Limitations of our study include the following. First, our experiment used EMR data from a single institution. Secondly, the design of the case crossover studies did not exclude complex drug exposure situation and drug–drug interactions, and the carry over effects of previous drugs during the “control” period and other time-varying confounders that could result in ADE such as new comorbidities of patients. Additionally, the semantic granularity difference across diverse data sources has not been fully addressed even through the flexible mapping strategy. We plan to tackle those limitations by using EMR data from multiple institutions and investigate strategies to exclude complex drug exposure situation. Also, we can adopt semantic similarity to address the semantic granularity difference issue.

Conclusion

We proposed a method for detecting potential ADEs associated with drugs by combining two data sources: FAERS and EMR, and evaluated their performances using two ADE knowledge bases: ADReCS and SIDER. The use of NLP and the innovative adoption of case-crossover study design enable us to detected signals from large-scale EMR data. Findings showed that Recall greatly increased when combining FAERS with EMR compared with FAERS alone and EMR alone, especially for flexible mapping strategy. Precision (FAERS + EMR) in detecting ADEs improved using ADReCS as gold standard compared with SIDER. In addition, signals detected from EMR have considerably overlapped with signals detected from FAERS or ADE knowledge bases, implying the importance of EMR for pharmacovigilance. ADE signals detected from EMR and/or FAERS but not in existing knowledge bases provide hypothesis for future study.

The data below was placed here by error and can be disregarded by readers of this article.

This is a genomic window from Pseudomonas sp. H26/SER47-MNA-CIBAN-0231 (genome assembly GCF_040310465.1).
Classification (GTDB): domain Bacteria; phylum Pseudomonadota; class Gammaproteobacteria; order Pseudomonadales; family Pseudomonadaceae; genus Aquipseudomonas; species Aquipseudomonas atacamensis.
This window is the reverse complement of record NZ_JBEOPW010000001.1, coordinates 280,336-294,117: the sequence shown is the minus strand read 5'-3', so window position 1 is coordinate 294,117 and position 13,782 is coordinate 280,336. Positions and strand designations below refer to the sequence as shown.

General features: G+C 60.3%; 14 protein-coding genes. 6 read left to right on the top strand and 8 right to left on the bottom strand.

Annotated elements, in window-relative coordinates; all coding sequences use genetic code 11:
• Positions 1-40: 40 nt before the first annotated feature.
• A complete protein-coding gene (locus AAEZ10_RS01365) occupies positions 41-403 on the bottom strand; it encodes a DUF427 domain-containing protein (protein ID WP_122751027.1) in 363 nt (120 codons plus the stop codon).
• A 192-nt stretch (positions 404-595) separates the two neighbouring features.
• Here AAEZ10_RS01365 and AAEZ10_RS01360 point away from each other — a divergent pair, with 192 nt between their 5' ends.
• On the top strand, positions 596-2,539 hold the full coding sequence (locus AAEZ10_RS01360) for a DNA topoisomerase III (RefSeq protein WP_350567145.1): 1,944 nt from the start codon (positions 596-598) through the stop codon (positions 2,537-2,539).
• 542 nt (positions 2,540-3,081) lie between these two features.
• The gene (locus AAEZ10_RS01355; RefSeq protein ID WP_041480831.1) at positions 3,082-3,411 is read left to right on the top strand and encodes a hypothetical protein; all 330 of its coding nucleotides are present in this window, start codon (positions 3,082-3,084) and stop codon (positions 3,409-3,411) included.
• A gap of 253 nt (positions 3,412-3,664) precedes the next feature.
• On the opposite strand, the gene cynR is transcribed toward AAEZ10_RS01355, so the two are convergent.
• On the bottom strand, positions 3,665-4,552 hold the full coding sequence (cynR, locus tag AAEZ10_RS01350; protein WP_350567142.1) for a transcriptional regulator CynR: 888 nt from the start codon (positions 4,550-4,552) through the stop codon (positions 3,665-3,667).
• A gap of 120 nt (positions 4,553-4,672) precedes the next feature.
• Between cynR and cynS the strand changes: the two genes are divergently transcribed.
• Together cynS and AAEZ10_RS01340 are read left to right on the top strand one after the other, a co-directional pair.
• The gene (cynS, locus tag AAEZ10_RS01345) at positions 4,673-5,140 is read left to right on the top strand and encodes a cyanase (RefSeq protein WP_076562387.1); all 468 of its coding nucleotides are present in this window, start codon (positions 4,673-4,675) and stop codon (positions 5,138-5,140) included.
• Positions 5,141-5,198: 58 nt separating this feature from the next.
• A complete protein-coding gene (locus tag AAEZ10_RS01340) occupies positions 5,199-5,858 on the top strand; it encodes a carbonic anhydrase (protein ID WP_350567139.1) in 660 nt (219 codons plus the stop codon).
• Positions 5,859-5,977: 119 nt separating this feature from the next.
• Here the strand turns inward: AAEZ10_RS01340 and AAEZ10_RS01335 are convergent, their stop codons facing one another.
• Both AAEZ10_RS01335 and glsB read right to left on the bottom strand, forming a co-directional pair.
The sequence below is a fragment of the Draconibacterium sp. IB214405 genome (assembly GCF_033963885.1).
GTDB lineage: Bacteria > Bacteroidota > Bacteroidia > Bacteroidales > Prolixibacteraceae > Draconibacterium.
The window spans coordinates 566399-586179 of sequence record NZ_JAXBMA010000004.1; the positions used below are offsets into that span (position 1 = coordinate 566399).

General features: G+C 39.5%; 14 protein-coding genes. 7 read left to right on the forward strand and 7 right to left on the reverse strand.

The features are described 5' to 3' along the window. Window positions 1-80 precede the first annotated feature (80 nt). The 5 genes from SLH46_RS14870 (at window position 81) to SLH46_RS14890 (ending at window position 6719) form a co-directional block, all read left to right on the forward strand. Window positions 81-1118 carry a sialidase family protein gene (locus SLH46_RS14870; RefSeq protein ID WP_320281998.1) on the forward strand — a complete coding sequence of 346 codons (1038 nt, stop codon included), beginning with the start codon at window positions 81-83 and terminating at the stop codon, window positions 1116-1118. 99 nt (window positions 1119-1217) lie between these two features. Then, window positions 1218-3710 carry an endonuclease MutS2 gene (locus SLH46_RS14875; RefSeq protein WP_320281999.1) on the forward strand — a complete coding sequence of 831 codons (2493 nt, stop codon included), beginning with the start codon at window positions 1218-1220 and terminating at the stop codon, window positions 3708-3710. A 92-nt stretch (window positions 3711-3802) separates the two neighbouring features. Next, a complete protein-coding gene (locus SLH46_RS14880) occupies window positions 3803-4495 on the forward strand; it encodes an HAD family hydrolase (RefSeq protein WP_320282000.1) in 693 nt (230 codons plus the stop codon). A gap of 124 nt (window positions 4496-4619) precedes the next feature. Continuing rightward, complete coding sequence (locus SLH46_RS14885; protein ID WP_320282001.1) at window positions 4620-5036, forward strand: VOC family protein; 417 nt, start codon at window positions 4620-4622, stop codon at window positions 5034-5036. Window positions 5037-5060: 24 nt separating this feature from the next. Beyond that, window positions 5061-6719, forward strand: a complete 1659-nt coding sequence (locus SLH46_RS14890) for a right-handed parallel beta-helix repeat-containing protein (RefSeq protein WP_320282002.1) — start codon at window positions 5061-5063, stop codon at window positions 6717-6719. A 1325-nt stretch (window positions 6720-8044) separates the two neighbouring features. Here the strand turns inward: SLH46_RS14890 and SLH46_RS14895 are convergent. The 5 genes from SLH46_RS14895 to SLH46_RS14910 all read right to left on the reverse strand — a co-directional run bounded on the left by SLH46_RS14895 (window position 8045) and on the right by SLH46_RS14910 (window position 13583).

Author Contributions